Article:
Swimming Pool Bonding
As a leading expert on grounding and the NEC, Mike Holt has made it his purpose to keep people safe, and to teach electricians what to do to make sure that your pools, spas and hot tubs are safe to swim in. The risk associated with swimming pools is that of electric shock, due to a reduction of body resistance because a person is wet, and also the possibility that a person is in contact with earth potential.
The Consumer Product Safety Commission reports that since 1990 there have been 60 electrocutions and nearly 50 serious electrical shocks involving electrical hazards in and around swimming pools.
It's critical for every electrician to understand pool safety.
Not only do you need to know how to make a safe installation on a new swimming pool, but you need to know what to look for to inspect an existing pool to ensure that it's safe to swim in. The requirements contained in Article 680 apply to the installation of electrical wiring and equipment for swimming pools, spas, hot tubs, fountains and hydromassage bathtubs. The following stories are all tragic results of accidents due to electrified pool water. This should not be your story:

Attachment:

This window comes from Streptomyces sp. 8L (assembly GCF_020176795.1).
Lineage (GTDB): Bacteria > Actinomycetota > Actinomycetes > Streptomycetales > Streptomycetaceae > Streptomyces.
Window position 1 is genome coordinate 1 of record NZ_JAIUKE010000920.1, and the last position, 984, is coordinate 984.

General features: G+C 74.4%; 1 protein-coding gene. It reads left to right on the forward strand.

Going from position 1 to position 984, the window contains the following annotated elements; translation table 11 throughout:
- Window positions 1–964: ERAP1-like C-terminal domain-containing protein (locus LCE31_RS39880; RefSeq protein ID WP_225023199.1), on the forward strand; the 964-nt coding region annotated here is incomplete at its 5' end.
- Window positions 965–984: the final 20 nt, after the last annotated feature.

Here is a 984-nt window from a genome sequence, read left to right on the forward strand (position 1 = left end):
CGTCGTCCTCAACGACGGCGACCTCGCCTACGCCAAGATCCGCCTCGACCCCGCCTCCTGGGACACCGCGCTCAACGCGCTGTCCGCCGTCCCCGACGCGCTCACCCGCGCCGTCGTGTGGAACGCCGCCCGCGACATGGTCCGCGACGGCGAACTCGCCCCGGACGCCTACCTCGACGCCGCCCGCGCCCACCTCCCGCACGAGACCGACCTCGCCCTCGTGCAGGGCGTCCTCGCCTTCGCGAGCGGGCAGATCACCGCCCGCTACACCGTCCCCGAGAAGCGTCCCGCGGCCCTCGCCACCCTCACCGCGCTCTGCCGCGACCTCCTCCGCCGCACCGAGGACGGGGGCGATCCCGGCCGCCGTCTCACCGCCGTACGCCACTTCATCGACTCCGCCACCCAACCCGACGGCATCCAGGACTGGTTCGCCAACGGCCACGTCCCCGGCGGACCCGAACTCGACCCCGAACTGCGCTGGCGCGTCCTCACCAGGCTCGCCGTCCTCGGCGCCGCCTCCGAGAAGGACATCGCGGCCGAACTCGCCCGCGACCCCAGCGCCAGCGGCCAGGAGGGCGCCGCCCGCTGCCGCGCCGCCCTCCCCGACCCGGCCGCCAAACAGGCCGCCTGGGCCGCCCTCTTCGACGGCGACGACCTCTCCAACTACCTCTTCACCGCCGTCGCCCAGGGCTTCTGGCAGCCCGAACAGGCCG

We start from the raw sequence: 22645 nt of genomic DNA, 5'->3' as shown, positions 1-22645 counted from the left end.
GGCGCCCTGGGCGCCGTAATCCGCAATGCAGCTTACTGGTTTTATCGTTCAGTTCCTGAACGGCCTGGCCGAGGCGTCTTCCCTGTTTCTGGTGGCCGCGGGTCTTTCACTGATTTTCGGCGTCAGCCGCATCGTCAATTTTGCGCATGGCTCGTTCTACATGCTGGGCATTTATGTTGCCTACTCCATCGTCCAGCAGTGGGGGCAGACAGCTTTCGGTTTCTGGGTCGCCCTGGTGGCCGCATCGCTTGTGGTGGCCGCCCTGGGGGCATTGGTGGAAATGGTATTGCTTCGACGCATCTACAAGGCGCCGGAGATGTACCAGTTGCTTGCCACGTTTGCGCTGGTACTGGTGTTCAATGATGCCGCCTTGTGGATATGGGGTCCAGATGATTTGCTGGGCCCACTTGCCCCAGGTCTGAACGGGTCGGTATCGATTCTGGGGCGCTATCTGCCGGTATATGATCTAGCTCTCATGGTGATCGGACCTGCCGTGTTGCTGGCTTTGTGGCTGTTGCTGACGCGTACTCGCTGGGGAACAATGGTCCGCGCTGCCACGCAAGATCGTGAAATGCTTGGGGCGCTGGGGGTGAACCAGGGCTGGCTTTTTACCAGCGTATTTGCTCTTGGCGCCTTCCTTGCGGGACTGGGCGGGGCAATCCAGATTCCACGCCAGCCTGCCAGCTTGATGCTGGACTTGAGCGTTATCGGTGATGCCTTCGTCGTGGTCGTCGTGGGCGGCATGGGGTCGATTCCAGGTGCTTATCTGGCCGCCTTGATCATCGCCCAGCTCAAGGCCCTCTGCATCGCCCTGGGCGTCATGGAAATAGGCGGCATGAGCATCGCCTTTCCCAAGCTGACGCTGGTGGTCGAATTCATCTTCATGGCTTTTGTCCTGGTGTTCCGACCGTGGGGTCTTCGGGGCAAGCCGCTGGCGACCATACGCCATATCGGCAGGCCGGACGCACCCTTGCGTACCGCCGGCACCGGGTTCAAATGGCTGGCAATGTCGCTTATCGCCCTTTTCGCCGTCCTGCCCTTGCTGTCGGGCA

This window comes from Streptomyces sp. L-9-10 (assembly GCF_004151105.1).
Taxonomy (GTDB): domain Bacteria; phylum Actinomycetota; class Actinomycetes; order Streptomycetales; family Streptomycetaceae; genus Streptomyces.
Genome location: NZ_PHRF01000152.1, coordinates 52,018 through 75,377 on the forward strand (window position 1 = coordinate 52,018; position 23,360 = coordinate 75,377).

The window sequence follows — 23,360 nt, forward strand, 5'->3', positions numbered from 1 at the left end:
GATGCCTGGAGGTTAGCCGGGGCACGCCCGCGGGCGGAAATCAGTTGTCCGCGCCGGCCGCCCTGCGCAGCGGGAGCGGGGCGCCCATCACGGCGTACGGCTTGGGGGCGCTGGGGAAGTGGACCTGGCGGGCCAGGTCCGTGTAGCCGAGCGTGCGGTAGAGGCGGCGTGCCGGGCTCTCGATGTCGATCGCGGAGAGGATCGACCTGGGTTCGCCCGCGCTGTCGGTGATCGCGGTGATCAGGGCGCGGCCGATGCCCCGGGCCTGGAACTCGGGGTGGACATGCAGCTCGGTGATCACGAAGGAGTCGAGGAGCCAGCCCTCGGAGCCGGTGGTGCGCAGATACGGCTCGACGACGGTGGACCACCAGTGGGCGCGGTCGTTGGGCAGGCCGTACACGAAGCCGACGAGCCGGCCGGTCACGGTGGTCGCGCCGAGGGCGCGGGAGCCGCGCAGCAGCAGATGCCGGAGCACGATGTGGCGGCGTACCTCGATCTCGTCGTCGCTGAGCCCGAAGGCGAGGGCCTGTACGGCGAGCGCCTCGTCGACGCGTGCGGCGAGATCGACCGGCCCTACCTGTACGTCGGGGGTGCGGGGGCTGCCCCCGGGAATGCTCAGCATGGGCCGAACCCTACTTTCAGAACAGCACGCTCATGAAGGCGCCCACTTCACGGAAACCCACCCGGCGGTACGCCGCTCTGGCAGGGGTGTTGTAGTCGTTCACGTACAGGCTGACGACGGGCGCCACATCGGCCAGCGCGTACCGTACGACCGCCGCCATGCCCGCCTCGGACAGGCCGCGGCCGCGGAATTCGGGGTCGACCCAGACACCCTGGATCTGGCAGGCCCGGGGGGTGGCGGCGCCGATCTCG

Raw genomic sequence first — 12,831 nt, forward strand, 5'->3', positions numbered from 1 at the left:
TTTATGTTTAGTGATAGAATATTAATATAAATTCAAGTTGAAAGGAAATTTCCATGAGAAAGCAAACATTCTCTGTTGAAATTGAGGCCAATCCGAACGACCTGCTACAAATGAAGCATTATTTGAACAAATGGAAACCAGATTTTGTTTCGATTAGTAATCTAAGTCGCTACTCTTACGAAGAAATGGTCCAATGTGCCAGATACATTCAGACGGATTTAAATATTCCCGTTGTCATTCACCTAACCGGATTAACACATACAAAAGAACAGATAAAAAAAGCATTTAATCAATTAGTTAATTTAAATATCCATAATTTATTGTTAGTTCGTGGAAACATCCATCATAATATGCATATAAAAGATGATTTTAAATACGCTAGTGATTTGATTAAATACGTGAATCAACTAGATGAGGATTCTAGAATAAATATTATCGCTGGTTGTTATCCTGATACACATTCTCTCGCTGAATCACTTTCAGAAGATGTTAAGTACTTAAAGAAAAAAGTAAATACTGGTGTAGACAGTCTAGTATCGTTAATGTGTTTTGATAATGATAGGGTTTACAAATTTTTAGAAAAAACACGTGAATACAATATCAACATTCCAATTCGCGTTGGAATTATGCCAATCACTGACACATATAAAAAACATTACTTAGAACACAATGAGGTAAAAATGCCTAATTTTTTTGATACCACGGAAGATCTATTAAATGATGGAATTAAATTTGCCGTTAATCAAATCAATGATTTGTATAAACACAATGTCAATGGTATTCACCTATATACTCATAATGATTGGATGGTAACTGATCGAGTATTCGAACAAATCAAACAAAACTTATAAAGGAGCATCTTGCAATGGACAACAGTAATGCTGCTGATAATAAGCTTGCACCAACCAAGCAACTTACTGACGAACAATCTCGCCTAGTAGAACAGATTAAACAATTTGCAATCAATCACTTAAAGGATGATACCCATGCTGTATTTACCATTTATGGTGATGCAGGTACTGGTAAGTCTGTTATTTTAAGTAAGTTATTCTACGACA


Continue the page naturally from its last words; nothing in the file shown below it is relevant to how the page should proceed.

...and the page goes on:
Understanding pool bonding.
Before you consider checking a swimming pool for proper bonding and grounding, please ensure that you understand electrical fundamentals, grounding versus bonding, NEC requirements related to swimming pool bonding, Neutral-to-Earth (NEV) voltage related to utility wiring, and how to troubleshoot to ensure swimming pools are properly bonded.
Watch these 5 videos in the order listed. Then watch them again, especially if there's something that confused you. When you have watched all the clips and understand the content, download and print the PDFs.
"Alternate Equipotential Bonding Means" to Reduce Voltage Gradients in Pool Areas.
in accordance with the National Electrical Code.
Mike is dedicated to electrical safety and to educating electricians to be the best that they can be.